Morris: Whether Paul has substituted 'the wise' for 'men' in this passage to bring out the best that the world can do, or whether he is quoting from a manuscript which had this reading we have no means of knowing. His point is that God knows the thoughts of every man. Nothing can be hid from Him. Moreover He knows the emptiness of such thoughts.
"Futile" means "empty, vain, useless." It expresses the aimlessness, the leading to no object or end.
Kretzmann: What is true of the vanity of human thoughts in general is true in particular of those that assume the leading position in the counsel of human philosophy.
Lenski: The ineffectiveness of these wise men is illustrated by the schemes, plots, and tricky questions of the Lord's enemies, by which they tried to entangle him. Jesus always saw completely through their cunning and with a word or two overthrew their designs.
Well put. In fact, compare Luke 20:20-26. Note how these deluded "wise" men are described: they pretended to be righteous in order to catch Him in some statement. What was the result? They failed miserably.
A man and his thoughts cannot be separated.
Verses 21-23 form a unit. The thoughts are very similar to the twin paradoxical theses of Luther's Freedom of a Christian Man.
"So then" draws a conclusion to what has been said in verses 1-17. The Corinthians were boasting in people because they were divided into factions, attaching themselves to people instead of to Christ.
The second sentence in verse 21 begins with explanatory "for." On "all things" Rienecker says: "He puts no limit to their possessions in Christ."
Morris: The Corinthians were impoverishing themselves. They were cutting themselves off from the treasures that were really theirs. See Romans 8:32.
Bengel: All things, not only all men. . . . Those things are yours; not you theirs, 1:12; 2 Corinthians 4:5.
Kretzmann: They have a direct claim upon the service of everything which belongs to God and Christ.
Lenski: To glory in men means to boast about them, their qualities, teachings, and wisdom, in any measure or degree apart from Christ and the wisdom of the Gospel.
Now Paul gives an example of what he means by "all things" and note that he then again repeats "all are yours." Note that "whether," which introduces items, occurs eight times. But we really have only three classifications:
Bengel: Peter and every one else in the world however excellent in intellect, gifts, or office, ecclesiastical or political, they are yours; they promote your welfare, even though they know it not.
Kretzmann: At the service of the believers, by the grace of God, stand Paul and Apollos and Cephas, all the apostles and ministers whom He has sent to proclaim the glorious truths of salvation. At their service stands the world itself, the whole world with all its forces and resources; the right use of them all is in furthering the cause of Christ. In the service of the believers stand both life and death; whether they live they live to the Lord, and whether they die, they die to the Lord, Romans 14:8. In their service stand both things present and things to come: all states, conditions, offices, trades, professions, everything should aid in the spread of the Gospel, of the Christian faith.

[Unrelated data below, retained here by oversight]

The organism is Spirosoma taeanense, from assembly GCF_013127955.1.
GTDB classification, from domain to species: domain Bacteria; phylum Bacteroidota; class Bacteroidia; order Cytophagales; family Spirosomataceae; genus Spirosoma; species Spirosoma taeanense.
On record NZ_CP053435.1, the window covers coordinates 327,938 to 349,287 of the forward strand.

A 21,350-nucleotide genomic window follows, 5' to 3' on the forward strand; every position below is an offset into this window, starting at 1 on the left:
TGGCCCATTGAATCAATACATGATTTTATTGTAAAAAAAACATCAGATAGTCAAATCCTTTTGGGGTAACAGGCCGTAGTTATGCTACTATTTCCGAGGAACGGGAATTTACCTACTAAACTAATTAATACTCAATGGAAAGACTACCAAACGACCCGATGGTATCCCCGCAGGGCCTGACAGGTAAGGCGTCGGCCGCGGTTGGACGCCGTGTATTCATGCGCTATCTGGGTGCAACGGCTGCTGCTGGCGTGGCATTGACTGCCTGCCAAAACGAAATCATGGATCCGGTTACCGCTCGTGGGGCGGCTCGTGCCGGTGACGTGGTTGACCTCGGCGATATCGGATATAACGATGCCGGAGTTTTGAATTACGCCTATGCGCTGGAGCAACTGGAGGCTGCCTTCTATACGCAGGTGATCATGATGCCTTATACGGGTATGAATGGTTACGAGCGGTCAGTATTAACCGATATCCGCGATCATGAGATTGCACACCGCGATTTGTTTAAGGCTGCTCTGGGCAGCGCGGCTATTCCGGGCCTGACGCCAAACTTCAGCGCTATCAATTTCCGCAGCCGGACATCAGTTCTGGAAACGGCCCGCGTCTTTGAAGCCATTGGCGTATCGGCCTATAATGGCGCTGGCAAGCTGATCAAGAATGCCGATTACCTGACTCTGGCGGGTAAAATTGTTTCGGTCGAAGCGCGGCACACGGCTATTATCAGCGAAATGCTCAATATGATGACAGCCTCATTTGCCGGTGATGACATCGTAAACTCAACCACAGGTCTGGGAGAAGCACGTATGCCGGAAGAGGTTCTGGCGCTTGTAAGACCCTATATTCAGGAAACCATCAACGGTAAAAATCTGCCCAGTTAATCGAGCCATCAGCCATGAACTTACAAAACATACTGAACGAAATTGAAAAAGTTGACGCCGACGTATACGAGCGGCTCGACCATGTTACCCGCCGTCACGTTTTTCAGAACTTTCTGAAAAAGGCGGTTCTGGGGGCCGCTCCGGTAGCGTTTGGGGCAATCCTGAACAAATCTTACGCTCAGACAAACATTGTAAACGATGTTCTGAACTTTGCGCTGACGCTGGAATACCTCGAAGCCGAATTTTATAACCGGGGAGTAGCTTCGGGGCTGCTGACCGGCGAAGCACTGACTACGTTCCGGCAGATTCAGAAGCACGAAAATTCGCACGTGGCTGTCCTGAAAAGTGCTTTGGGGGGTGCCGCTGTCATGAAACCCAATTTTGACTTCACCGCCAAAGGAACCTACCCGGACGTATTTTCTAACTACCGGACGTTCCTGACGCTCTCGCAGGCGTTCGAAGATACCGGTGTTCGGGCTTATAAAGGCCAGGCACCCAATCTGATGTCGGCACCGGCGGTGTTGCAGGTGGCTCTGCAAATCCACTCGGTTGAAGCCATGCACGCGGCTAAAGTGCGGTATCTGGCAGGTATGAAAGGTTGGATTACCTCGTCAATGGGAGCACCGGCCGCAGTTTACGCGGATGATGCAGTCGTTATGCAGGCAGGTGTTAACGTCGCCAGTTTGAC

Luther: Everything in the wide world belongs to Christ the Ruler. What emperors, kings, princes, government, and subjects have and possess, that is all Christ's. It has all been subjected to Him. All men must be under this King and Ruler, either in grace or in disgrace. Christ has everything in His powerful hand.
"World" here means the universe, not the sinful world. "Life" comes to us by grace through faith in Christ. That death is ours is astounding.
Lenski: And with 'life' also 'death,' the release from all sin, temptation, evil, with which we wrestle now, because the 'universe' great and wonderful though it is, has been invaded by Satan. The Christian falls asleep in Jesus, and so death is ours as a blessed end.
That the greatest enemy of man has been turned into a service for him is truly astounding. The best commentary on "things present and things to come" is Romans 8:28 and 32.
Three of our translations (AAT, NEB, and JB) render "and" as "but." We quote AAT: ". . . . everything is yours, but you belong to Christ." The other versions take verses 22 and 23 as a comparison: "All things are yours and you are Christ's." The three versions mentioned above take these verses as a contrast. In either case the point is that I am owned only by Christ. In fact, the New Testament often calls me Christ's "slave," for He owns me by virtue of the atonement. The point is that I should not let anyone else or anything else enslave me, for through my slavery to Christ I have freedom from sin, death, and the devil. Allegiance to men makes me a slave of men.
Morris: The self-assertiveness of the Corinthians was out of character. they acted as though they were their own masters.
Bengel: Ye are Christ's, immediately, Peter not mediating.
This, of course, is a reference to the Papacy.
Lenski: Wonderfully blessed are we with all our spiritual and all our earthly possessions, yet exceeding all these possessions is the blessing, enveloping them all, that we ourselves are Christ's possession.
Morris: 'And Christ is God's.' Paul regards the Son as fully divine. This passage does not contradict such teaching, for Paul is not speaking of Christ as He is in His essential nature, but with reference to what He has done for men. Paul does not lose sight of the deity of the Son. But he does not lose sight either of the truth that the Son became man, and took a lowly place that He might bring about man's salvation.
Lenski: In all that pertains to his redemptive office and his work Christ belongs to God, for God sent him, anointed him, glorified him, and thus Christ is God's.
Look again at Luther's twin-fold theses above. By faith in Christ the believer is totally free from all slavery, even that of death, and yet he serves all men because the Law obligates him to do so. Therefore, our text is not saying that the fourth commandment is abrogated, nor does it prohibit a person's faithfulness to fellowmen (Galatians 5:22) which is a fruit of the Spirit, nor does it prohibit a person loving his pastor dearly. It does speak against anything getting between the believer and his Savior.